a regional study involving 124,832 infants found positive links between congenital heart disease and increasing numbers of shale gas wells within 10 miles of residence in the infant’s birth year
a German analysis of water-related risks of coal seam and shale gas “fracking” concluded that “there is a general lack of basic information that would be needed for any well-founded assessment of the pertinent risks and the degree to which they can be controlled by technical means”.
The Chief Scientist report does not appear to take these, or previous human health studies into specific consideration.
Instead it adopts the position that research in the United States and on shale gas extraction cannot be directly applied to our knowledge of CSG in Australia.
However, the toxins and processes involved have many similarities, and new evidencesuggests produced water from coal seams may contain even higher levels of organic contaminants than produced water from shale.
The Australian story
The health effects documented overseas are now emerging in studies in Australia.
For example, a major CSIRO report this year identified that 55% of residents of four Queensland towns where CSG has progressed reported that their community is only just or not coping with or resisting the industry. Only 5.9% felt their community was changing to something better.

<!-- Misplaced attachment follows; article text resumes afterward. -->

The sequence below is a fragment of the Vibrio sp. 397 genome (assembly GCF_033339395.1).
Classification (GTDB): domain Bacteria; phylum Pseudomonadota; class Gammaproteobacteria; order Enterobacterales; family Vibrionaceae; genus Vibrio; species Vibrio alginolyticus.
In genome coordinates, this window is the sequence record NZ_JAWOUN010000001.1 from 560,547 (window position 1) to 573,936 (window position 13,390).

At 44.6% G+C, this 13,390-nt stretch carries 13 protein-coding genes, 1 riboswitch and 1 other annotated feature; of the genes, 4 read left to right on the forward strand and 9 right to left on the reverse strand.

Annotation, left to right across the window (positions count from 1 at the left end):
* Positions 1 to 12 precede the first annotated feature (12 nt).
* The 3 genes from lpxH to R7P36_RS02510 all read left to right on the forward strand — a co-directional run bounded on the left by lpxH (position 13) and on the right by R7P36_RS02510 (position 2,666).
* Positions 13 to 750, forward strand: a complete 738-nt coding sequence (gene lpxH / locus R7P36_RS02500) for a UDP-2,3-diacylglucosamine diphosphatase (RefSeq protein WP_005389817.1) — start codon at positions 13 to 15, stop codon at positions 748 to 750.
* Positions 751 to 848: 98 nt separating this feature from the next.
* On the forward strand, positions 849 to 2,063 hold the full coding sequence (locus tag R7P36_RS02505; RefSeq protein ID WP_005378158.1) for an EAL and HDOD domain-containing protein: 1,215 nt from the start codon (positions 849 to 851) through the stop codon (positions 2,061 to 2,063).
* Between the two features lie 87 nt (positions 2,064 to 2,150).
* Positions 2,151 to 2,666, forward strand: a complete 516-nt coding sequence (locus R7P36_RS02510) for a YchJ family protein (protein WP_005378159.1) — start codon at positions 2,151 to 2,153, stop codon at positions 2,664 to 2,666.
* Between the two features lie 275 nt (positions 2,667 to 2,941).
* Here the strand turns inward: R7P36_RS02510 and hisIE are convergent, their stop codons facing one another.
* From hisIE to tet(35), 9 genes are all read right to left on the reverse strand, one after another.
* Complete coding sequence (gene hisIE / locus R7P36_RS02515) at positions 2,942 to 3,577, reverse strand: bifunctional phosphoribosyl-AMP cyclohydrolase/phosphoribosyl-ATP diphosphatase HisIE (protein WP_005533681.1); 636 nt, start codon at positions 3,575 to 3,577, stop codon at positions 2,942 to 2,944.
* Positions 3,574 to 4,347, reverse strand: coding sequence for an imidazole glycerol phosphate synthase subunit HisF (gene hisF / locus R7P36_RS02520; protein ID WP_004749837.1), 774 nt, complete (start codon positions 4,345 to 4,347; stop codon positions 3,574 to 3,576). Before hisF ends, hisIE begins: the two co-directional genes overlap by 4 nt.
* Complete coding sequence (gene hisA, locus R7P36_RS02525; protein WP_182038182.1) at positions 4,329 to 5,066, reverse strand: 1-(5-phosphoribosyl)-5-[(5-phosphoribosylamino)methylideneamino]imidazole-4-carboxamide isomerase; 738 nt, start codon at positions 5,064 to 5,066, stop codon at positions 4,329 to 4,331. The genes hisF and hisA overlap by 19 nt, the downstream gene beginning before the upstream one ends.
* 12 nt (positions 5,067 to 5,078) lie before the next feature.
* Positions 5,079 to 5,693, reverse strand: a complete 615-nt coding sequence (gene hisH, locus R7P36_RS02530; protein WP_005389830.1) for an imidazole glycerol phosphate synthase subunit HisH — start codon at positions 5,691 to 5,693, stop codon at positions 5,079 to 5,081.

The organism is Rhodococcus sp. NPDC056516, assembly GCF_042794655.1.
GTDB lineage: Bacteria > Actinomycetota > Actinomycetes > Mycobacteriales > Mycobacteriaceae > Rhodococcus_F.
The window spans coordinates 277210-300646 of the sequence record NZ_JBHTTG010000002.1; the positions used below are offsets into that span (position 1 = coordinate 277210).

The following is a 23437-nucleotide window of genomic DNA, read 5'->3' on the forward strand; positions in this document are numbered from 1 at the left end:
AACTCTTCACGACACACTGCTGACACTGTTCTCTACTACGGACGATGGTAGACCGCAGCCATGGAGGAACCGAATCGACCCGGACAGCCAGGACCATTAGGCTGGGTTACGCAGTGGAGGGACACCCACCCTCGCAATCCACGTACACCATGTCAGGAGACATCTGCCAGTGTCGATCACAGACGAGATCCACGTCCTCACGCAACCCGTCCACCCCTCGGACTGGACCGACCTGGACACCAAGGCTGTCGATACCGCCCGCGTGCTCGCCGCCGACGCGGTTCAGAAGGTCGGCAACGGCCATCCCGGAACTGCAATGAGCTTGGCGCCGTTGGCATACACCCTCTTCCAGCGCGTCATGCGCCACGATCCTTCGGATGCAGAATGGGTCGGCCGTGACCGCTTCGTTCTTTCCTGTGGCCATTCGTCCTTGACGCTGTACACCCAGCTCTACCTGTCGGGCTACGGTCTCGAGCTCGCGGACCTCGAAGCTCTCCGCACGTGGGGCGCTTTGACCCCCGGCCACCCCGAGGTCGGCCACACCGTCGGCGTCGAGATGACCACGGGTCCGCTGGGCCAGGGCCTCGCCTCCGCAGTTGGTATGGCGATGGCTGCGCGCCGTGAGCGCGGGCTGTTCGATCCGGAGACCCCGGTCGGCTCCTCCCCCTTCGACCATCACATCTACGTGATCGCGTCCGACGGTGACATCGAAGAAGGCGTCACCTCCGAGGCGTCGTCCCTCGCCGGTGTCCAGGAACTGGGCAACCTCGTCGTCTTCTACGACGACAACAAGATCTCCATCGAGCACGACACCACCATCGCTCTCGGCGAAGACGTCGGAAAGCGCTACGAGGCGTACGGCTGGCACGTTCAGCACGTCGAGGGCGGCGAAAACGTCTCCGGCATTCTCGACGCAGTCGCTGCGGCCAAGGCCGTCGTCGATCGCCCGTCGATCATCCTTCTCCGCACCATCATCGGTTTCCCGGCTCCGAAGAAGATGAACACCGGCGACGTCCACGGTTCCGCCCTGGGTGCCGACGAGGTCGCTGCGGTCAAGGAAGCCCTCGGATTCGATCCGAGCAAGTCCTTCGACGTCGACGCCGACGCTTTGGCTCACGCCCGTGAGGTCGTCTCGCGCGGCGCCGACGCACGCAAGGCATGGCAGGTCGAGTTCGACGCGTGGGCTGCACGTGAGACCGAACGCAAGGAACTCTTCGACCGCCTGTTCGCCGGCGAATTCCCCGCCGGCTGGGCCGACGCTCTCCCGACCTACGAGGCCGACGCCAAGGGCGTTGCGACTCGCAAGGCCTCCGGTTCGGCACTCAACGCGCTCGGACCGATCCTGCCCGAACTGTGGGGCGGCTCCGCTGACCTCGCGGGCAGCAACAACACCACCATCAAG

Over several years there have been reports of distressing symptoms coming from people living near a CSG gasfield in Tara in Queensland. Two reports (from Queensland Healthand Dr Geralyn McCarron) called for comprehensive follow up studies, but so far this has not occurred.
And papers published in Australia’s medical journals have alerted health professionals of the health uncertainties of CSG (see also here) and of an aquifer contamination incident in the Pilliga Forest.
Can we rely on regulation?
Perhaps in an ideal world, most contamination and some resulting health risks from CSG activities might be reduced by a plethora of dedicated and unwavering regulations. But this is well beyond what has been achieved in Australia and elsewhere.
As doctors and public health professionals, like the community, we expect public health to be a priority. We remind developers that it is their responsibility to demonstrate safety and we remind the government of their responsibility to ensure it.
And at a time when there are moves in Queensland and nationally to cut “green tape”, it is understandable that people are questioning whether their best interests are at the heart of the CSG industry.
Melissa Haswell is an Associate Professor (Public, Environmental and Indigenous Health), Muru Marri, School of Public Health and Community Medicine at UNSW.
David Shearman is Emeritus Professor of Medicine at University of Adelaide.
This opinion piece was first published in The Conversation.